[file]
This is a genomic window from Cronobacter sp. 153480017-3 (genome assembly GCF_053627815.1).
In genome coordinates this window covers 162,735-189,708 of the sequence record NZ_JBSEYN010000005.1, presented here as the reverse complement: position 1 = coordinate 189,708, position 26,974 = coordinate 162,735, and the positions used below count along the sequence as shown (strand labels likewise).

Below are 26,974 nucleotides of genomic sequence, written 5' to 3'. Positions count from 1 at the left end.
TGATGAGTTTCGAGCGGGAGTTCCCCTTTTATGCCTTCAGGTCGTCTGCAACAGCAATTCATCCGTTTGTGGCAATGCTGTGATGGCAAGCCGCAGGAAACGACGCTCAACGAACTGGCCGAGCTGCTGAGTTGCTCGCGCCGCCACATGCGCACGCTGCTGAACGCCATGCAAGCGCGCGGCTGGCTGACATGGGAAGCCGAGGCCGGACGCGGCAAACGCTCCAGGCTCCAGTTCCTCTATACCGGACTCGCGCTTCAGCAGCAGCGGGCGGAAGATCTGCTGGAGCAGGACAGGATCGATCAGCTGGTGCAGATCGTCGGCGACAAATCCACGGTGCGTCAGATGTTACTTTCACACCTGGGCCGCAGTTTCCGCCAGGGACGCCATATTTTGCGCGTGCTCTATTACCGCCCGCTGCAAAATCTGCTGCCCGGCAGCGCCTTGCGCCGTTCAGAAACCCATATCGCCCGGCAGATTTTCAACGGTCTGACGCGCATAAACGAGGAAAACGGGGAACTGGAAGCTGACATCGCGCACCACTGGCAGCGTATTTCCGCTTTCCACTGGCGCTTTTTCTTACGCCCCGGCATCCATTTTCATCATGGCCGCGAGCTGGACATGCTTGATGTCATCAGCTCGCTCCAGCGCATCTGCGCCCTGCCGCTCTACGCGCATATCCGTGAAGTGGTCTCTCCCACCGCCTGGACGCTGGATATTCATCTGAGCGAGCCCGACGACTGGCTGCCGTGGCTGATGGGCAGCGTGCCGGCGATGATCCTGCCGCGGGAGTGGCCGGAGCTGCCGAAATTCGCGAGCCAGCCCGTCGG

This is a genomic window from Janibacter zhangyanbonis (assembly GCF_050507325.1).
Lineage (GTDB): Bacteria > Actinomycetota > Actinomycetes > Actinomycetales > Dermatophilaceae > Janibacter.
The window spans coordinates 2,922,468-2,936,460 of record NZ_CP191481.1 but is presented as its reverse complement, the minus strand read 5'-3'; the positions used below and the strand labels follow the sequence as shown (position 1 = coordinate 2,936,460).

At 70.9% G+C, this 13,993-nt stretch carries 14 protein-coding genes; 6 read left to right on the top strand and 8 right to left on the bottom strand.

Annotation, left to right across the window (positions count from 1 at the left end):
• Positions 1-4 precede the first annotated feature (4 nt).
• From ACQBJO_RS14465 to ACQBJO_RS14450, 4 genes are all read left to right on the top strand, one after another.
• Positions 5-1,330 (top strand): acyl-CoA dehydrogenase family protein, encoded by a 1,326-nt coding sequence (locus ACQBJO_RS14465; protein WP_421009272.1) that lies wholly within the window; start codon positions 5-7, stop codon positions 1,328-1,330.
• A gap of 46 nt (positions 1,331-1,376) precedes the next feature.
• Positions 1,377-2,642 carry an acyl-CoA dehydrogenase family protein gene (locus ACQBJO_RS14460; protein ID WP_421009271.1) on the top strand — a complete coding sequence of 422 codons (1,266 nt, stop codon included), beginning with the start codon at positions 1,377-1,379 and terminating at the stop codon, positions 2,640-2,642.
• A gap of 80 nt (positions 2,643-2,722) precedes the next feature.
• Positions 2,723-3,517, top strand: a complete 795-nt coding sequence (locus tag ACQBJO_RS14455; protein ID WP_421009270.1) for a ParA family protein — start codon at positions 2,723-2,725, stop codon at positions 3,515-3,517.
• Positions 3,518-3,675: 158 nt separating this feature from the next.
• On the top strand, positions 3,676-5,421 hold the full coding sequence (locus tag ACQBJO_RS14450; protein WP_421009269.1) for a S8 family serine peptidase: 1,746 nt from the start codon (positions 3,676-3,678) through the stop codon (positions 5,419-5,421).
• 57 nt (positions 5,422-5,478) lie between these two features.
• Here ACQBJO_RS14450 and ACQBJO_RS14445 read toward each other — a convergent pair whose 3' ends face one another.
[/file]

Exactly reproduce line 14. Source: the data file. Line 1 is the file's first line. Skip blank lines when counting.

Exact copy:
• Positions 1,377-2,642 carry an acyl-CoA dehydrogenase family protein gene (locus ACQBJO_RS14460; protein ID WP_421009271.1) on the top strand — a complete coding sequence of 422 codons (1,266 nt, stop codon included), beginning with the start codon at positions 1,377-1,379 and terminating at the stop codon, positions 2,640-2,642.